4. VM receives RA packages and get a valid ipv6 addess
  5. In my case, for Linux endpoints (VM and external machine), if both pings each other, NDP gets filled by the address in NDP request of the other part and ping succeeds. So, no problem with part of ICMPv6.

It seems to be something related exclusively to NDP ICMPv6 packages and over WLAN. Weird.

comment:19 Changed 3 years ago by jsburwell

I can add that Windows 7 also has the issue. I verified that it's fine on wired interfaces under Linux host OS (ubuntu). It does seem to be an issue with ND responses not making it to the guest OS, even though they're IPv6 unicasts. I can see the Neighbor Solicitations go out from the guest OS, and the target host respond with a unicast Neighbor Advertisement. But this response never makes to to the guest OS.

Here's some tcpdump output from the IPv6 target of the ping (IPv6 prefix obfuscated):

tcpdump: listening on eth0, link-type EN10MB (Ethernet), capture size 96 bytes
02:23:26.906606 58:94:6b:48:d7:b4 > 33:33:ff:00:00:01, ethertype IPv6 (0x86dd),
   length 86: (hlim 255, next-header ICMPv6 (58) 
payload length: 32) 2001:db8:1234:0:a00:27ff:fe96:fe78 > ff02::1:ff00:1: [icmp6 sum ok] ICMP6,
   neighbor solicitation, length 32, 
who has 2001:db8:1234::1
          source link-address option (1), length 8 (1): 08:00:27:96:fe:78
            0x0000:  0800 2796 fe78
02:23:26.906763 00:50:da:53:65:64 > 08:00:27:96:fe:78, ethertype IPv6 (0x86dd),
   length 86: (hlim 255, next-header ICMPv6 (58) 
payload length: 32) 2001:db8:1234::1 > 2001:db8:1234:0:a00:27ff:fe96:fe78: [icmp6 sum ok] ICMP6,
   neighbor advertisement, length 32, 
tgt is 2001:db8:1234::1, Flags [router, solicited, override]
          destination link-address option (2), length 8 (1): 00:50:da:53:65:64
            0x0000:  0050 da53 6564
02:23:27.897530 58:94:6b:48:d7:b4 > 33:33:ff:00:00:01, ethertype IPv6 (0x86dd),
   length 86: (hlim 255, next-header ICMPv6 (58) 
payload length: 32) 2001:db8:1234:0:a00:27ff:fe96:fe78 > ff02::1:ff00:1: [icmp6 sum ok] ICMP6,
   neighbor solicitation, length 32, 
who has 2001:db8:1234::1
          source link-address option (1), length 8 (1): 08:00:27:96:fe:78
            0x0000:  0800 2796 fe78
02:23:27.897689 00:50:da:53:65:64 > 08:00:27:96:fe:78, ethertype IPv6 (0x86dd),
   length 86: (hlim 255, next-header ICMPv6 (58) 
payload length: 32) 2001:db8:1234::1 > 2001:db8:1234:0:a00:27ff:fe96:fe78: [icmp6 sum ok] ICMP6,
   neighbor advertisement, length 32, 
tgt is 2001:db8:1234::1, Flags [router, solicited, override]
          destination link-address option (2), length 8 (1): 00:50:da:53:65:64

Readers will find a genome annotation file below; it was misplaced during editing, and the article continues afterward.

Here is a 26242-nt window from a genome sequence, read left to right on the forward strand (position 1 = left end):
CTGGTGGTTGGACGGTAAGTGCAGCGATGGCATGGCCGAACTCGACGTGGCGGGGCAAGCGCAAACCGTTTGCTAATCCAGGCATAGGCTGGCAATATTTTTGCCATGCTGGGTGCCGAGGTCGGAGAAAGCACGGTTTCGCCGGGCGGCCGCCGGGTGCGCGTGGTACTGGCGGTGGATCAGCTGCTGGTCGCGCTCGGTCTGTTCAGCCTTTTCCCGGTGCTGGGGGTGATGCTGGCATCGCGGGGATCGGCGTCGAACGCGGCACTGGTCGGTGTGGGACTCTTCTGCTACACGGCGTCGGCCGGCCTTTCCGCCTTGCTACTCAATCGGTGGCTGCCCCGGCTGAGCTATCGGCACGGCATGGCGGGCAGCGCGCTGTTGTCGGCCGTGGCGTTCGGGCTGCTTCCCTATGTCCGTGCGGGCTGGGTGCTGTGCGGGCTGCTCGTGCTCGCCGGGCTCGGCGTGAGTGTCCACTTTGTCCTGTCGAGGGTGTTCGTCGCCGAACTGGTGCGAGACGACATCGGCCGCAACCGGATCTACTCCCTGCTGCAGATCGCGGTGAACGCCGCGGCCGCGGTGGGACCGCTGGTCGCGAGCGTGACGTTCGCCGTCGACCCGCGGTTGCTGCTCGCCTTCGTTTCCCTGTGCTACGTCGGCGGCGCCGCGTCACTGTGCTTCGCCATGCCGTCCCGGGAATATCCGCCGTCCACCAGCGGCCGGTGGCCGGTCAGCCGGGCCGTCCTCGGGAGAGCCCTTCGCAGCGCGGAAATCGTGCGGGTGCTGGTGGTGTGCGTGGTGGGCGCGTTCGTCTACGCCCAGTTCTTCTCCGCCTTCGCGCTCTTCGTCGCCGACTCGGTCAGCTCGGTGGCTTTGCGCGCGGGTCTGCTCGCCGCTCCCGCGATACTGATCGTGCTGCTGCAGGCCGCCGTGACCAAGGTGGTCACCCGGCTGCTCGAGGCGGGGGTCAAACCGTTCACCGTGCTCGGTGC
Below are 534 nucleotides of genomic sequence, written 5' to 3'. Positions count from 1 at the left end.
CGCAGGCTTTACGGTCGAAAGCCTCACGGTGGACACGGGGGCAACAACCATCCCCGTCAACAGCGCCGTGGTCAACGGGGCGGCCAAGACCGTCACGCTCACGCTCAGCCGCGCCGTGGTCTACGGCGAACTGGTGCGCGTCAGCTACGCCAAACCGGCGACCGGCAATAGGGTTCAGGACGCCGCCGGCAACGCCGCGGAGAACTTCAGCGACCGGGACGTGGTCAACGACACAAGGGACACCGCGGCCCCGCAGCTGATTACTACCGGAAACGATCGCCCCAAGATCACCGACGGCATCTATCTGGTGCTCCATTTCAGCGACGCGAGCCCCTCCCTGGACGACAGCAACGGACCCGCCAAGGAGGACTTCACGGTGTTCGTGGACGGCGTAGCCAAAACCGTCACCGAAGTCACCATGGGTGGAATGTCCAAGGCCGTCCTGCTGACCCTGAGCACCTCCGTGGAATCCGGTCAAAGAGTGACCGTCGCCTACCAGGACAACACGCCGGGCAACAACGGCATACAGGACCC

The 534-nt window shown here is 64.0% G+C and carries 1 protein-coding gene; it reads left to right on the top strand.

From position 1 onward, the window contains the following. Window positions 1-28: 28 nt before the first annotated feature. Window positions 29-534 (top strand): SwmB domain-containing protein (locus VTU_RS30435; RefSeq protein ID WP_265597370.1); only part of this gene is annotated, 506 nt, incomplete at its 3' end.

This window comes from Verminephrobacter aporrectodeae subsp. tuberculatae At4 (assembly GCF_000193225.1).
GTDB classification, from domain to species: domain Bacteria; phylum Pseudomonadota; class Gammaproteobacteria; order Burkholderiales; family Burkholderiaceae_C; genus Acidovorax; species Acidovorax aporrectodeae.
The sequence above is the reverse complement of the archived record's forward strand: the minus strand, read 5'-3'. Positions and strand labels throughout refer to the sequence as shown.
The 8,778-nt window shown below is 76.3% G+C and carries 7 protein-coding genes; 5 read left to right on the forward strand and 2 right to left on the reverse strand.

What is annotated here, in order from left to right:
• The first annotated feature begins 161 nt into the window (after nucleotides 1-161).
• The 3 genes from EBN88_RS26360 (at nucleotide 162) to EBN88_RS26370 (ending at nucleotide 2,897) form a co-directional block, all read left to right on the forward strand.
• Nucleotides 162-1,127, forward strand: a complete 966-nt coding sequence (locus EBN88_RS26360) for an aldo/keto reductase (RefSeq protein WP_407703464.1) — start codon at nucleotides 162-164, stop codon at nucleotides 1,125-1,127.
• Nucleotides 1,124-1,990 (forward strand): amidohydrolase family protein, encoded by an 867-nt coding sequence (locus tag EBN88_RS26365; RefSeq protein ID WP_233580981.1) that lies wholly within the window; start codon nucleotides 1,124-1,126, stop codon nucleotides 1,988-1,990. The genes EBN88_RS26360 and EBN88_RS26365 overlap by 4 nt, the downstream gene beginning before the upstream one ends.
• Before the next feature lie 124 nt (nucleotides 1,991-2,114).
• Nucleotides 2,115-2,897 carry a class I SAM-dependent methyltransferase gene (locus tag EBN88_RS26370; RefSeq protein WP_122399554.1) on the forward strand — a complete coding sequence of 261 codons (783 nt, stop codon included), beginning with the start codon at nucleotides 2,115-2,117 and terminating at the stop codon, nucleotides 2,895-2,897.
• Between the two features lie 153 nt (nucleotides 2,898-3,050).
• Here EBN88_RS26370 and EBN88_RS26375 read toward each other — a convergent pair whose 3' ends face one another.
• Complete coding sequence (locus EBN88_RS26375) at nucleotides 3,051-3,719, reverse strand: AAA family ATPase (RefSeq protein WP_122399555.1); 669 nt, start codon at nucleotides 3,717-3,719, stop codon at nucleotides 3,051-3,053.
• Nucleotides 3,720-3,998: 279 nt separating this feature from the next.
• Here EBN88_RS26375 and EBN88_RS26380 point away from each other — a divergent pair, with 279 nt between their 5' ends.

0x0000:  0050 da53 6564

Of interest here is the fact that the solicitation is sent using the host OS' MAC address, but the response from the target of the ping6 is directed to the guest OS' MAC address (it obviously pulls this from the "source link-address option" section of the packet). The host OS in this case is Windows 7, guest is gentoo linux, the host NIC is a WLAN interface.

The ND is failing as indicated by the IPv6 neighbor table:

{root@gts/pts/1}/# ip -6 neigh
fe80::250:daff:fe53:6564 dev eth0 lladdr 00:50:da:53:65:64 router STALE
2001:db8:1234::1 dev eth0  FAILED

Here's a capture of a successful ND transaction captured on the same target, but this time sent from a CentOS 5.5 guest OS running on a ubuntu host OS with a wired ethernet interface:

tcpdump: listening on eth0, link-type EN10MB (Ethernet), capture size 96 bytes
02:47:38.933405 08:00:27:fc:eb:ee > 33:33:ff:00:00:01, ethertype IPv6   (0x86dd),
   length 86: (hlim 255, next-header ICMPv6 (58) payload length: 32)
   2001:db8:1234:0:a00:27ff:fefc:ebee > ff02::1:ff00:1: [icmp6 sum ok] ICMP6,
   neighbor solicitation, length 32, who has 2001:db8:1234::1
          source link-address option (1), length 8 (1): 08:00:27:fc:eb:ee
            0x0000:  0800 27fc ebee
02:47:38.933608 00:50:da:53:65:64 > 08:00:27:fc:eb:ee, ethertype IPv6 (0x86dd),
   length 86: (hlim 255, next-header ICMPv6 (58) payload length: 32)
   2001:db8:1234::1 > 2001:db8:1234:0:a00:27ff:fefc:ebee: [icmp6 sum ok] ICMP6,
   neighbor advertisement, length 32, tgt is 2001:db8:1234::1, Flags [router, solicited, override]
          destination link-address option (2), length 8 (1): 00:50:da:53:65:64
            0x0000:  0050 da53 6564

As you can see, the MAC addresses on the solicitation and response match.

I experimented by placing permanent entries into the neighbor table of both the source and target hosts, using both the source's guest MAC and the source's host os' MAC, and it still didn't work.

When I let tcpdump run listening for IPv6 packets on the guest OS, I never see any incoming IPv6 packets.

Hopefully this info will help.

comment:20 Changed 3 years ago by jsburwell